Newly hired… newly fired?
The interview process went smoothly. Then the trouble started. Turns out that new hire wasn't the enthusiastic, clever, and charismatic person you were expecting. And things got progressively worse.
A bad hire can cost a company valuable time, customers, and money. Of course, the negative impact on the bottom line varies by organization, the employee's role, and the length of time your new worker is allowed to make a mess of things.
In a 2012 CareerBuilder survey, 69% of employers said their company had been "adversely affected" by a bad hire during that year. Of these, 41% of respondents estimated the cost of the bad hire was over $25,000; 24% said it cost them more than $50,000.
A bad hire hurts a company in manifold ways: He or she can degrade employee morale, hinder sales, lead to legal issues and costs (e.g., a sexual harassment lawsuit), and cause clients to take their business elsewhere. And after you've given the bad worker the boot, you've got to factor in the cost and time to train a replacement.
There are three main reasons a new worker is fired, or quits voluntarily, within the first 90 days of employment, according to recruiting firm ReWork: They're not very good at their job or they're hard to work with; they learn something about their new job, boss, or company that leads them to resign; or they get a better offer from another employer.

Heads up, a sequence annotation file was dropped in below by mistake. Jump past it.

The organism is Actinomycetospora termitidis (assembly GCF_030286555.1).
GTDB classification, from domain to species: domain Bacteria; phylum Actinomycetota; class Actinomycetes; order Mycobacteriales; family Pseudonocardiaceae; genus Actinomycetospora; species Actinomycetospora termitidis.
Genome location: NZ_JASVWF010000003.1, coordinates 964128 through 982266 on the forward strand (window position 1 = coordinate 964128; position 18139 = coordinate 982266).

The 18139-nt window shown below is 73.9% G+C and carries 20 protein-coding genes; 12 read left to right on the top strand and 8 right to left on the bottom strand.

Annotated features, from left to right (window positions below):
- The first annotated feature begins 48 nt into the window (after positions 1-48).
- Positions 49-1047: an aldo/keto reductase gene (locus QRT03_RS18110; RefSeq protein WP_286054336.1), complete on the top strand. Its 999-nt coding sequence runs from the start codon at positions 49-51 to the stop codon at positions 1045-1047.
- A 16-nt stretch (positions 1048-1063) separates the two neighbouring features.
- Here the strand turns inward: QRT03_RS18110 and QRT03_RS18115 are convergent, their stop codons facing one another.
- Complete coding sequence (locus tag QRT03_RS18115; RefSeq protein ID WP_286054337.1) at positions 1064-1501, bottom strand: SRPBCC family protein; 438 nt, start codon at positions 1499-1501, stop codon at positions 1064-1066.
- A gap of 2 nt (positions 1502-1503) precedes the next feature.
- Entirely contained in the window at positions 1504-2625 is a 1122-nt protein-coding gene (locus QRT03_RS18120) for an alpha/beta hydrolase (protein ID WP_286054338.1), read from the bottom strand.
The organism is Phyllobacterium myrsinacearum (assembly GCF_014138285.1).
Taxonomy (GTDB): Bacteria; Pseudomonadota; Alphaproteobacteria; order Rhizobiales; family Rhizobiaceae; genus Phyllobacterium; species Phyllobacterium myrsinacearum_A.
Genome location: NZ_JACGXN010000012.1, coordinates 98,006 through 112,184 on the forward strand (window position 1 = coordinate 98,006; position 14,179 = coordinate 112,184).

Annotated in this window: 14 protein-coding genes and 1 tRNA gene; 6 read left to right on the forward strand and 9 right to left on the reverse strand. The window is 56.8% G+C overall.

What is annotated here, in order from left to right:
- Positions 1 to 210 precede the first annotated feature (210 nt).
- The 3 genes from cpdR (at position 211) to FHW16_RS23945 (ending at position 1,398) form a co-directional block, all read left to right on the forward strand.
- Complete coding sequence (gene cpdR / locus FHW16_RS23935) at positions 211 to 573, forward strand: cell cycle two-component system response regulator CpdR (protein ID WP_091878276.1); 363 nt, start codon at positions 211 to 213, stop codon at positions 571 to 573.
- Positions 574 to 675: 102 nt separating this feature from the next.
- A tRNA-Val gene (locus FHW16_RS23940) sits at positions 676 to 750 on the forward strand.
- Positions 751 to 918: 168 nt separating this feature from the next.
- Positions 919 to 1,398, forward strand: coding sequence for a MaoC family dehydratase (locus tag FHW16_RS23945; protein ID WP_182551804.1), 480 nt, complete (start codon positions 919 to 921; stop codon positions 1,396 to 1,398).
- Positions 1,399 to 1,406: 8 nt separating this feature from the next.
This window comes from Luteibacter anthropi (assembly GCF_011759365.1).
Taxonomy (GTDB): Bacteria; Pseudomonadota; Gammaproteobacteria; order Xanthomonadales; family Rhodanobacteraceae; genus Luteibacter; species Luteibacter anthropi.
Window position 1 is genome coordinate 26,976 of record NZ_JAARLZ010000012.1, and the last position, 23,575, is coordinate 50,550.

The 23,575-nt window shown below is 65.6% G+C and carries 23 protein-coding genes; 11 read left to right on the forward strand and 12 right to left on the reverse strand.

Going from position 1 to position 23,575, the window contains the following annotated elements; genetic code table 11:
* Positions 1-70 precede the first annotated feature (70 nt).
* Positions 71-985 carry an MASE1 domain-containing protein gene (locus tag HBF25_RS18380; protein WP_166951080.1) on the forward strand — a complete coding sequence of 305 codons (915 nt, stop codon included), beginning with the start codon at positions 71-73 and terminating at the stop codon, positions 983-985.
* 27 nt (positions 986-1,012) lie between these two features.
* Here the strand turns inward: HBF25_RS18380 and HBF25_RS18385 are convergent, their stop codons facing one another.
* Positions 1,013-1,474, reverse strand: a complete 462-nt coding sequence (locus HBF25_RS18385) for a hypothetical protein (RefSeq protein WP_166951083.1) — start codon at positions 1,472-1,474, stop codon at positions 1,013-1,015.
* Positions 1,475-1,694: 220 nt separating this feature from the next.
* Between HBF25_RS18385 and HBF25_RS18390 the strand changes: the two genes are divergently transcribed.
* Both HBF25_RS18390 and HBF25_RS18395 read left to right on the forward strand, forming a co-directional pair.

To avoid these outcomes, an employer should take several essential steps during the hiring process, according to Shane Rasnak, Rework's director of marketing. These include running thorough background checks of candidates, and having finalists talk with team members to catch potential personality clashes. The company should also be up front with finalists about what their day-to-day work responsibilities would be like.
Still, it's not unusual for companies to hire the wrong person. Why? According to the CareerBuilder survey, the main reason is simple: An employer needs to hire someone quickly and rushes the decision-making process. Another common cause is that the company's intelligence on the candidates is incomplete or inaccurate. And then there's the shoulder-shrug response. One in four employers aren't sure why they hired the wrong person, instead chalking it up to "sometimes you just make a mistake," the survey found.
Think you've hired the wrong person? We've outlined 10 key warning signs of a bad hire, so read on. Your next move is up to you.Jeff Bertolucci is a technology journalist in Los Angeles who writes mostly for Kiplinger's Personal Finance, The Saturday Evening Post, and InformationWeek. View Full Bio